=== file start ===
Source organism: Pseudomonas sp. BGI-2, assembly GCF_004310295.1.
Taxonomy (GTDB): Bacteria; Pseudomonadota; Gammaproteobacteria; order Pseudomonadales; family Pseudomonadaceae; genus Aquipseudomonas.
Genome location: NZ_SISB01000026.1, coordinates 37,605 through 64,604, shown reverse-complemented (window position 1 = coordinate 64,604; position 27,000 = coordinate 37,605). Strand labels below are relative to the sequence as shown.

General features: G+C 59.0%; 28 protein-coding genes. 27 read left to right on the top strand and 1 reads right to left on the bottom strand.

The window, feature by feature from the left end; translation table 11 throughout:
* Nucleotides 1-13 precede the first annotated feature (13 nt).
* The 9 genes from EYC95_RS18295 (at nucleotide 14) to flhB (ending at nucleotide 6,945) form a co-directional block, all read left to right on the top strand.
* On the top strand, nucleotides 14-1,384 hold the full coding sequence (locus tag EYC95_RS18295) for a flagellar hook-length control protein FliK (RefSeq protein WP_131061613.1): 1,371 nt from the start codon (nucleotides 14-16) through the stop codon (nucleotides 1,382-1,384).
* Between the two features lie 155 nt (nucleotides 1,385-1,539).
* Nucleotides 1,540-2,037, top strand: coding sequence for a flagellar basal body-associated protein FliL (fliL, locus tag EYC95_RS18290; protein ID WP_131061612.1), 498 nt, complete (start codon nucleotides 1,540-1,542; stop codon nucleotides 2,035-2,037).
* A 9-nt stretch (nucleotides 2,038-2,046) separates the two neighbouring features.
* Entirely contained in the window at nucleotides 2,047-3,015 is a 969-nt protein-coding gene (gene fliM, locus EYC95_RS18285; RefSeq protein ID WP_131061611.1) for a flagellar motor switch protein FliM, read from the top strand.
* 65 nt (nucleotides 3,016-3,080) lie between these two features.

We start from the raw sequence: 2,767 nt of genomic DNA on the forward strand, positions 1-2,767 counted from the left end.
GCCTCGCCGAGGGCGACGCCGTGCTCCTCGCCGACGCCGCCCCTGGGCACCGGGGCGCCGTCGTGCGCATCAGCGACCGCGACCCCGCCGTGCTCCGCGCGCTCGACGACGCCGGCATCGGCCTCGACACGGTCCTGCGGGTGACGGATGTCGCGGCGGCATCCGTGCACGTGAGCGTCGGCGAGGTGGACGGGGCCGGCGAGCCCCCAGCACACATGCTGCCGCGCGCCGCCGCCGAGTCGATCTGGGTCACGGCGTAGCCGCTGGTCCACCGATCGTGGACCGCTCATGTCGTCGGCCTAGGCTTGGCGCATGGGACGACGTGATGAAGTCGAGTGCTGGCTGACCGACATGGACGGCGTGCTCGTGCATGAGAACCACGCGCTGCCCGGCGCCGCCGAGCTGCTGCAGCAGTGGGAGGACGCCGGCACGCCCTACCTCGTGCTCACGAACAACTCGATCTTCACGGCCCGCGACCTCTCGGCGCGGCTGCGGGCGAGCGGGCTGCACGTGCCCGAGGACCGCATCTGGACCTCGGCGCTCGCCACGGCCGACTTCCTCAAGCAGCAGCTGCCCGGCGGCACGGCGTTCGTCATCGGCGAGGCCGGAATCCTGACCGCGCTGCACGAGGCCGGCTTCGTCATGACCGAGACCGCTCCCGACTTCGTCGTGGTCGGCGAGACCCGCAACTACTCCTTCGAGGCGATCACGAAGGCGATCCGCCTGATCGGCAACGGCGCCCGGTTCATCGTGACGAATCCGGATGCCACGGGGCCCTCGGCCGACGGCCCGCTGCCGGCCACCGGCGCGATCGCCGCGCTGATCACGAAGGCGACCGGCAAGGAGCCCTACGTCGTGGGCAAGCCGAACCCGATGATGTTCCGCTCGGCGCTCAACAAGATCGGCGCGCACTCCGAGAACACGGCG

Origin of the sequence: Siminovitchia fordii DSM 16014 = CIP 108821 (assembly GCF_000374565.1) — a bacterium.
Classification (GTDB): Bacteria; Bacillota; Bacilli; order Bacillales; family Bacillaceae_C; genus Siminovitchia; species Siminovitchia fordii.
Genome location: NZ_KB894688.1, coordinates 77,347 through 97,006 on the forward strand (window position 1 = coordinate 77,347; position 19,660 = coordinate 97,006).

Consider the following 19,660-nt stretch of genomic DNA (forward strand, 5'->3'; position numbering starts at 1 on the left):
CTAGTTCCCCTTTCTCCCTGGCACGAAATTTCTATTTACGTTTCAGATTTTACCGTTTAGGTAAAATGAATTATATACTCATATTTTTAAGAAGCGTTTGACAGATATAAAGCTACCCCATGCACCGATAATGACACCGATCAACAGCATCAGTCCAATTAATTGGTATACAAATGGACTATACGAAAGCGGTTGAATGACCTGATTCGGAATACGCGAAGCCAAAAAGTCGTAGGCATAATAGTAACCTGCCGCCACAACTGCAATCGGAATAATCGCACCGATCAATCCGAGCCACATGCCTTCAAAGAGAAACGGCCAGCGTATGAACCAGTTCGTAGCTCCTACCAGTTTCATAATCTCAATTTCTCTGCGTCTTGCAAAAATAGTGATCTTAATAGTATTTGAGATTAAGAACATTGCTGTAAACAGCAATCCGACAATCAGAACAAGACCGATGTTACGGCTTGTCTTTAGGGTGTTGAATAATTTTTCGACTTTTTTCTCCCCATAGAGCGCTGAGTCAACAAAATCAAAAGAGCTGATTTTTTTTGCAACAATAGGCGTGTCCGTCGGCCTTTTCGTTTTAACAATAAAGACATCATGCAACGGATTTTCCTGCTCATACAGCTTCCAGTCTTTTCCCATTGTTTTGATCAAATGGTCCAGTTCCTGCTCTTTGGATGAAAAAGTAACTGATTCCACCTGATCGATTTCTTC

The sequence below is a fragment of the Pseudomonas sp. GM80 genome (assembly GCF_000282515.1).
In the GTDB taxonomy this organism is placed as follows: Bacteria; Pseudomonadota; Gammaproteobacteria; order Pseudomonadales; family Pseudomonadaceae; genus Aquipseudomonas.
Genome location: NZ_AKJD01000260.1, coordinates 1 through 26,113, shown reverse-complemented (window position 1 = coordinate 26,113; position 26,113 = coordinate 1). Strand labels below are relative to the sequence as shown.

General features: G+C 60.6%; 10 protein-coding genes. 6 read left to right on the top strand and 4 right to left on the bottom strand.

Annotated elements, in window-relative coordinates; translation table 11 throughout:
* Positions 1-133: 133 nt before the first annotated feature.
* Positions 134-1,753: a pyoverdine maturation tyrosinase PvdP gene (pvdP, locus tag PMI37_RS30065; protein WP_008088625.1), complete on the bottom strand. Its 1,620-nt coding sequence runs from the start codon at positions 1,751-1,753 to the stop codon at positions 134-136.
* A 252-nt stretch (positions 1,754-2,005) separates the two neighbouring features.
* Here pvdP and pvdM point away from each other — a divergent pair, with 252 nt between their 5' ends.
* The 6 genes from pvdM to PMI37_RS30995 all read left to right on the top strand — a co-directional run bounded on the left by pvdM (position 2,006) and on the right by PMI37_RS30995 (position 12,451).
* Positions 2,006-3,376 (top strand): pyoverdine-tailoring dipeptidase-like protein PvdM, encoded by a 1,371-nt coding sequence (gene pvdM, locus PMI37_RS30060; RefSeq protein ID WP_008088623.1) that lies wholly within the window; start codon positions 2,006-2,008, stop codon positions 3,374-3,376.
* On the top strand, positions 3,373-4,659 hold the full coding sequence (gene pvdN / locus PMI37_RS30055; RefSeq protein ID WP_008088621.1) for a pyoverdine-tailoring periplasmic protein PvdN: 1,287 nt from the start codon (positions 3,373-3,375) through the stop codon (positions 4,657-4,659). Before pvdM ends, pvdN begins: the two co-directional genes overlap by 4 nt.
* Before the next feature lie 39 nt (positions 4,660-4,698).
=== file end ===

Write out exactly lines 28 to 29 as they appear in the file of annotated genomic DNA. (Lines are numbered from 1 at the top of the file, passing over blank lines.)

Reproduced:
* A 252-nt stretch (positions 1,754-2,005) separates the two neighbouring features.
* Here pvdP and pvdM point away from each other — a divergent pair, with 252 nt between their 5' ends.